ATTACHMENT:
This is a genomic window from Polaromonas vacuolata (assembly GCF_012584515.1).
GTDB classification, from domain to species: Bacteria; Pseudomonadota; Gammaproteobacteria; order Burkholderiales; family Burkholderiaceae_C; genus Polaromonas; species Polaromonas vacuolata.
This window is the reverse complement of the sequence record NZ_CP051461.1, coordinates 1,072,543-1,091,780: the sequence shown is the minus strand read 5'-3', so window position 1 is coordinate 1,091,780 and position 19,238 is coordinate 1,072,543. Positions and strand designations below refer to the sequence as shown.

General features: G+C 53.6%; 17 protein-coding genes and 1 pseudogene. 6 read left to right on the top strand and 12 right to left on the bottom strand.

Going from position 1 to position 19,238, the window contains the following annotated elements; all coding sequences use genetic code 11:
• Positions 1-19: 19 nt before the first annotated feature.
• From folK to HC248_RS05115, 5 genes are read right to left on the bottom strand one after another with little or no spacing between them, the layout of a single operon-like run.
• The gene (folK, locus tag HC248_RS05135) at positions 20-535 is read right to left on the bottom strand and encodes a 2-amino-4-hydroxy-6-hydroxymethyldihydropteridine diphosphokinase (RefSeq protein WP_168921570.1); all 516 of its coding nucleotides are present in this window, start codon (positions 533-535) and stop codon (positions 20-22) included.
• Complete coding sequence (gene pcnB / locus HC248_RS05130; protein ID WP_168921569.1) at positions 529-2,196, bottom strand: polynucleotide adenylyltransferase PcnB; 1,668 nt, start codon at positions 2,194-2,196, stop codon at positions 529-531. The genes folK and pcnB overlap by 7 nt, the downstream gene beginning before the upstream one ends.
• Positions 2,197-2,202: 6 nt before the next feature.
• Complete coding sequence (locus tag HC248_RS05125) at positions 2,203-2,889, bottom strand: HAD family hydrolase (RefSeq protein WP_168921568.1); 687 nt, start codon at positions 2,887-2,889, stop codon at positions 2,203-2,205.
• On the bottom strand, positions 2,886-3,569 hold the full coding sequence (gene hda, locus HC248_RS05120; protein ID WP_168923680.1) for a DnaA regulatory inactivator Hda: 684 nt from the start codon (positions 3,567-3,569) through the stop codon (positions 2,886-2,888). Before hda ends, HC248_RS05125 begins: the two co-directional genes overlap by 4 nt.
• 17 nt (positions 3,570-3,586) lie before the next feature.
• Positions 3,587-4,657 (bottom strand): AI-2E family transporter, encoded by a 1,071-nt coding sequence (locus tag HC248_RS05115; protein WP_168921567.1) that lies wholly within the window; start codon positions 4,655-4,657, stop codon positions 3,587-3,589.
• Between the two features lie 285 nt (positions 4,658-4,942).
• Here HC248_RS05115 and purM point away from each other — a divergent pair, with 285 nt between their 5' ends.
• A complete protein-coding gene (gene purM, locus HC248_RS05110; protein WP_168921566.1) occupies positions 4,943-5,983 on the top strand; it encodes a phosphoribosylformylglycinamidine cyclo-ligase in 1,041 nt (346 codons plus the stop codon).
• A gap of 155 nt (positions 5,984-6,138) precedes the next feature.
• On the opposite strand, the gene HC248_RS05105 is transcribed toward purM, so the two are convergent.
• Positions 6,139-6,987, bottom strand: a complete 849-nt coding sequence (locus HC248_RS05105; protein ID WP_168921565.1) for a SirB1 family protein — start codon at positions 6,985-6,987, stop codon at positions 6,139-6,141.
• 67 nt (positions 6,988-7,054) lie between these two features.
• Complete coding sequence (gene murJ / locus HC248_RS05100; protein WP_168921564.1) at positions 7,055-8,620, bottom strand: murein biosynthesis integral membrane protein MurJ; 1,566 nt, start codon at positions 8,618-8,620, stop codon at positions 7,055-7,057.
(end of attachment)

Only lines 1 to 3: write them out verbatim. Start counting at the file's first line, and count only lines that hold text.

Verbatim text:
This is a genomic window from Polaromonas vacuolata (assembly GCF_012584515.1).
GTDB classification, from domain to species: Bacteria; Pseudomonadota; Gammaproteobacteria; order Burkholderiales; family Burkholderiaceae_C; genus Polaromonas; species Polaromonas vacuolata.
This window is the reverse complement of the sequence record NZ_CP051461.1, coordinates 1,072,543-1,091,780: the sequence shown is the minus strand read 5'-3', so window position 1 is coordinate 1,091,780 and position 19,238 is coordinate 1,072,543. Positions and strand designations below refer to the sequence as shown.